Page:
This one should be titled “How I Became An Overnight Sensation In Just 16 Years”
My first blog was started in 1995, at least four or five years before the term “blog” was coined. All of the pages were hand-coded HTML, because there were no services like Blogger or WordPress back then. I’d put together the site as the online presence for a company I was starting up. I knew nothing about building an online platform, no one did, but I figured that if I kept posting new content I’d attract an audience who would later buy the products I put up for sale. I never considered that the company I’d planned would never get off the ground, or that the blog itself could be the product.
I bought my first domain in 1996, and I gained some small level of notoriety as a blogger. I made a little bit of money, but never considered blogging as a potential career. I was thinking too small. I did it for fun, while I failed to get that “real” business off the ground. I got sucked into an uninspiring corporate day job. I blogged to keep my sanity. I blogged to have a creative outlet that my job didn’t provide. I blogged because I was failing to see how dysfunctional my life and my career were, let along recognize the obvious ways out and into something fulfilling.
The posts that were the most popular were the ones that were personal, where I revealed my authentic self and related my experiences, my triumphs, and my tragedies to the readers. I struggled with that. I made a lot of friends, brought in a lot of new readers, and got a lot of support, but it didn’t feel right. The blog had a topic, and I was straying from that topic. In an attempt to keep things focused, I split things up into two blogs, one for the original topic and one that would be a personal, vanity blog. They both started to tank pretty quickly. I failed to recognize that blogs, like the social media that would come later, where about building connections with people.
Again, this was still practically the Stone Age as far as the internet goes. Heck, we still capitalized the word “Internet” as if it were a revered thing worthy of the status conveyed to a proper noun. I didn’t know what I was doing as a blogger, and the people who did were either visionaries, tripping over success by accident, or some combination of both. I still didn’t see “blogger” as a career. I had the soul-sucking day job and a marriage to focus on. The blog continued to be a sideline, and the results were predictably hit and miss.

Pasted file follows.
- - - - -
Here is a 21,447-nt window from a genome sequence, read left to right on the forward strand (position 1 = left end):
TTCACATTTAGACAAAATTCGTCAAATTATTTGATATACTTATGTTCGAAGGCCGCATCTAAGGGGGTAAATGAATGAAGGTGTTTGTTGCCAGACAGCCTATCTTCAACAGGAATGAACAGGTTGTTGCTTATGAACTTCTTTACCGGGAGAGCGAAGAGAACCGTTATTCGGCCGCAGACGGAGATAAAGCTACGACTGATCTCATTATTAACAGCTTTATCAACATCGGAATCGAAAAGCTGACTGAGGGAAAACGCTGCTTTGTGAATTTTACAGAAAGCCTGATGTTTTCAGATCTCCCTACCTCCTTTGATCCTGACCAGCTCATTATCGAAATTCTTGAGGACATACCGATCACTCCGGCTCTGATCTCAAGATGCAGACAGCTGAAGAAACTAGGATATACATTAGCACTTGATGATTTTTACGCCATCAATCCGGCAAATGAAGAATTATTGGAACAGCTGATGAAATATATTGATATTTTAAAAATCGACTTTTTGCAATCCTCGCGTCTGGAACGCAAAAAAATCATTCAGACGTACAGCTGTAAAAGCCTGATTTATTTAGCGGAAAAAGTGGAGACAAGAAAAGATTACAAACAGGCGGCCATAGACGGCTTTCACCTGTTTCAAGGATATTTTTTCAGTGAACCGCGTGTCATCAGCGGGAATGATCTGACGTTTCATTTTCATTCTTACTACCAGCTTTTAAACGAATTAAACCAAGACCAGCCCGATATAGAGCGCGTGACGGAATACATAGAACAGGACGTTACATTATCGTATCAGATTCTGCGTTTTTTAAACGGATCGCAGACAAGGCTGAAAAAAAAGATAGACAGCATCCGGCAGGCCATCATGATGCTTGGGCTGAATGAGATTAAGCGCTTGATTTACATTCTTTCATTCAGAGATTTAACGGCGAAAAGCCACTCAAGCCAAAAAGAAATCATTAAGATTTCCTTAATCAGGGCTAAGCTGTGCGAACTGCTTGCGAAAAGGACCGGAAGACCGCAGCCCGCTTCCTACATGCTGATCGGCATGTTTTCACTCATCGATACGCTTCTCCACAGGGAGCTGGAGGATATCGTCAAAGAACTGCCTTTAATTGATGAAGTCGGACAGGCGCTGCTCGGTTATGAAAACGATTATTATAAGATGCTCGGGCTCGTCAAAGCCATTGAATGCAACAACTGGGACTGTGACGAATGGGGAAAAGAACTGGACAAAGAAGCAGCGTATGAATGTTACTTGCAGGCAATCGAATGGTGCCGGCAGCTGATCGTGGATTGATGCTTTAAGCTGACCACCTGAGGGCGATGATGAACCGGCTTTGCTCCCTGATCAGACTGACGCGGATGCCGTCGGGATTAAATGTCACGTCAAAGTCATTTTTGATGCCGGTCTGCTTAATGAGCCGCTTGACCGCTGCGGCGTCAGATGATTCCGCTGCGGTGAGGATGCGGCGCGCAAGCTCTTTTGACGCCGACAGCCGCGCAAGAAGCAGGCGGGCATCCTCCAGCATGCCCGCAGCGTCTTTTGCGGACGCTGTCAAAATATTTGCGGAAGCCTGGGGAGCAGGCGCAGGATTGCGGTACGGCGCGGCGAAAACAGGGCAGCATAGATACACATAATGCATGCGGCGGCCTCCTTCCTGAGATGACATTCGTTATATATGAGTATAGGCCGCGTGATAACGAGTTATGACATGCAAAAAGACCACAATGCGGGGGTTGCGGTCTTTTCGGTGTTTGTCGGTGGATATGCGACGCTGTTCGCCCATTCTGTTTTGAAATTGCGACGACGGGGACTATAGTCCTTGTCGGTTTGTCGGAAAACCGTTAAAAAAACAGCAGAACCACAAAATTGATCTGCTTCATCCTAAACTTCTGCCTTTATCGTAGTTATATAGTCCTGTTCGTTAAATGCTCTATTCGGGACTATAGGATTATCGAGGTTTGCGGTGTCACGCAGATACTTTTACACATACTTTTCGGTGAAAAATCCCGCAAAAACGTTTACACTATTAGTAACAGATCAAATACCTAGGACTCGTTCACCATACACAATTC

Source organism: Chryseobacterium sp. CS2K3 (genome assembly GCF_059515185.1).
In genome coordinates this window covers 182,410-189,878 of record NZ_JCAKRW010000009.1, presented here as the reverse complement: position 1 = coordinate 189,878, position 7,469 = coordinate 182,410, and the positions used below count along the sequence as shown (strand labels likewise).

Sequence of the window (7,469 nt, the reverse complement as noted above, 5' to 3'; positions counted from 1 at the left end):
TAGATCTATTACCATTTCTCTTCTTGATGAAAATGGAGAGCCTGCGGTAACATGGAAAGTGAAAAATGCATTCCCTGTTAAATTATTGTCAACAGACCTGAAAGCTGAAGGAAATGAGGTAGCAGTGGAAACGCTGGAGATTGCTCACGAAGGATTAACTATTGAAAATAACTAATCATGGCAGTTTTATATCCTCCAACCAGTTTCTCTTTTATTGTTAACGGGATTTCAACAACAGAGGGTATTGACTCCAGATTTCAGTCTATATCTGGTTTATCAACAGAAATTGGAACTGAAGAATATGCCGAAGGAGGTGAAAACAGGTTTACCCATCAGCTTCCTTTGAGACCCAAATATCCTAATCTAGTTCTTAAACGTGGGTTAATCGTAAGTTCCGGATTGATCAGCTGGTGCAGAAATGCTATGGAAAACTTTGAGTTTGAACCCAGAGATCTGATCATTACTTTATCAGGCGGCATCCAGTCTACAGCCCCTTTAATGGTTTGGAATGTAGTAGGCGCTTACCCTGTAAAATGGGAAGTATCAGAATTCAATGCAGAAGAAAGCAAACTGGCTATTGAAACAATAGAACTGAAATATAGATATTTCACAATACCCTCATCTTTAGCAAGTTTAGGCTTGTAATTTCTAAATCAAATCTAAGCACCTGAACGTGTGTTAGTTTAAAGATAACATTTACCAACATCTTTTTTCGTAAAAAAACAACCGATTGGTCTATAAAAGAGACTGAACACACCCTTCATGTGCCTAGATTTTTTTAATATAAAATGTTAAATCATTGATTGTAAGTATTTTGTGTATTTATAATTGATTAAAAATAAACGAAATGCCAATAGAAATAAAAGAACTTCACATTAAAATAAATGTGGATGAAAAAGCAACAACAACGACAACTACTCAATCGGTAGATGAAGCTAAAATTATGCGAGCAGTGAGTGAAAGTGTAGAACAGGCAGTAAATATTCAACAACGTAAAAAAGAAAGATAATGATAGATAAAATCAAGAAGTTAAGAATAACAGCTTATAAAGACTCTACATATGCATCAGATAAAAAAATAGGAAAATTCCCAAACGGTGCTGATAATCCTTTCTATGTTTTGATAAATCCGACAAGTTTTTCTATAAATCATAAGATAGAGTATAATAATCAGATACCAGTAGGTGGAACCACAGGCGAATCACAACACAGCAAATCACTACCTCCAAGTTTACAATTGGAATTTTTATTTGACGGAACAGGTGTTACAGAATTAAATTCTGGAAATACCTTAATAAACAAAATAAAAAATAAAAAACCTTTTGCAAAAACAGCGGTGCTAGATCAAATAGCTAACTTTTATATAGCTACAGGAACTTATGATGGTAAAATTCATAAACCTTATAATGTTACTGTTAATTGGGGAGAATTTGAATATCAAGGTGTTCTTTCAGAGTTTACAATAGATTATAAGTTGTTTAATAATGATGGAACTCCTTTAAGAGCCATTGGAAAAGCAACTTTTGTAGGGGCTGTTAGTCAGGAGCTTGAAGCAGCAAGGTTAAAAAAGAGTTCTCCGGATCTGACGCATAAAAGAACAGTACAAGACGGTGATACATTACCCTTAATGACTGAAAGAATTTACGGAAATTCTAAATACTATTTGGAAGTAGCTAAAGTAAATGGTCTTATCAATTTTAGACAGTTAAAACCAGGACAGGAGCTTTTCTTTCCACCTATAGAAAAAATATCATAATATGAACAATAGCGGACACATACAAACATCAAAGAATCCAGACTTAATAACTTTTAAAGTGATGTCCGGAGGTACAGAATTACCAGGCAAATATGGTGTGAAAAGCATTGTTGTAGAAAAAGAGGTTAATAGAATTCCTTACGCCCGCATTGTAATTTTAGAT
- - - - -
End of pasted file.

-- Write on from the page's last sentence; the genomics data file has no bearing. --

In 2009, when the Great Reboot happened, my blogging shifted back to me. I had lost the desire to write about the topic of choice, because I was going through Serious Stuff. I was also not entirely comfortable talking about the Serious Stuff, it was too close, too soon, too real, so my blogging during the next couple of years, frankly, wasn’t very good. I couldn’t quite walk away from it, but it was running on autopilot. My focus was on putting my life back together, and I did.
The feedback that I received, though, was that the people who hung on weren’t following the blogs for the original topic any more. They were following the blogs to hear my story. They were rooting for me. They had been tracking the things that I’d gone through, the way I kept my head up and kept going, and they found it inspirational. A lot of people wrote me and told me about the tough times they were going through. They had clung to my blogs as a life preserver, in the same way I did. I was encouraged to not give up blogging. I was shown the potential of being a blogger as a career.
After a year of throwing mud at the wall, trying to find my niche, I realized that the seemingly random things I was passionate to write about did have a through line and a common theme: creativity. Writing, cooking, sometimes simply surviving day to day, week to week, require creativity. Setting goals and making the plans that will achieve those goals requires creativity. Whether you’re doing creative work professionally or, like me when I was in the corporate world, doing it for fun, intellectual stimulation, or emotional healthy, we all need creativity.
So now, for the first time ever, I’m being intentional about blogging. Not to sound all New Age-y, but I want to tell healing stories, rather than focus on things that don’t need to happen. I want to connect with my readers, and share information and tips and yes, experiences, that can help people foster, develop, and maintain a creative life, whichever way and in whatever form that creativity happens to develop.
I hope you’ll come along on the next phase of this journey.